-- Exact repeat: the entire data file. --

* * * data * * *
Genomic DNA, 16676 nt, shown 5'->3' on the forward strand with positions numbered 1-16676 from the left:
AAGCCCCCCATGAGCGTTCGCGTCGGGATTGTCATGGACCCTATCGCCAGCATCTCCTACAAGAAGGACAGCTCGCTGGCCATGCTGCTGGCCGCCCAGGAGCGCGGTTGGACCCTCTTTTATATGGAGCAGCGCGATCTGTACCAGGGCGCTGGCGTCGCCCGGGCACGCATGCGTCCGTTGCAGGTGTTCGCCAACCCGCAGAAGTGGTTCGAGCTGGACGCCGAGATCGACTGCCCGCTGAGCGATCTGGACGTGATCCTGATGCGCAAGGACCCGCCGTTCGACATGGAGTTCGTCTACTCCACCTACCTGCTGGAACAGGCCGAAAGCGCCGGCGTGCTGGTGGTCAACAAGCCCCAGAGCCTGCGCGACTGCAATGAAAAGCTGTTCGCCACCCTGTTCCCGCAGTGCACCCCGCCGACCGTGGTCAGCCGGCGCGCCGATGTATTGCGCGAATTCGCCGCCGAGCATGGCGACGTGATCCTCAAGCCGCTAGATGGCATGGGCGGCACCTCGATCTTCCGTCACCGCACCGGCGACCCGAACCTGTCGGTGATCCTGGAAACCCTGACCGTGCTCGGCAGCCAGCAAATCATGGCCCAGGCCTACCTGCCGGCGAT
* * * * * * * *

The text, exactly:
Genomic DNA, 16676 nt, shown 5'->3' on the forward strand with positions numbered 1-16676 from the left:
AAGCCCCCCATGAGCGTTCGCGTCGGGATTGTCATGGACCCTATCGCCAGCATCTCCTACAAGAAGGACAGCTCGCTGGCCATGCTGCTGGCCGCCCAGGAGCGCGGTTGGACCCTCTTTTATATGGAGCAGCGCGATCTGTACCAGGGCGCTGGCGTCGCCCGGGCACGCATGCGTCCGTTGCAGGTGTTCGCCAACCCGCAGAAGTGGTTCGAGCTGGACGCCGAGATCGACTGCCCGCTGAGCGATCTGGACGTGATCCTGATGCGCAAGGACCCGCCGTTCGACATGGAGTTCGTCTACTCCACCTACCTGCTGGAACAGGCCGAAAGCGCCGGCGTGCTGGTGGTCAACAAGCCCCAGAGCCTGCGCGACTGCAATGAAAAGCTGTTCGCCACCCTGTTCCCGCAGTGCACCCCGCCGACCGTGGTCAGCCGGCGCGCCGATGTATTGCGCGAATTCGCCGCCGAGCATGGCGACGTGATCCTCAAGCCGCTAGATGGCATGGGCGGCACCTCGATCTTCCGTCACCGCACCGGCGACCCGAACCTGTCGGTGATCCTGGAAACCCTGACCGTGCTCGGCAGCCAGCAAATCATGGCCCAGGCCTACCTGCCGGCGAT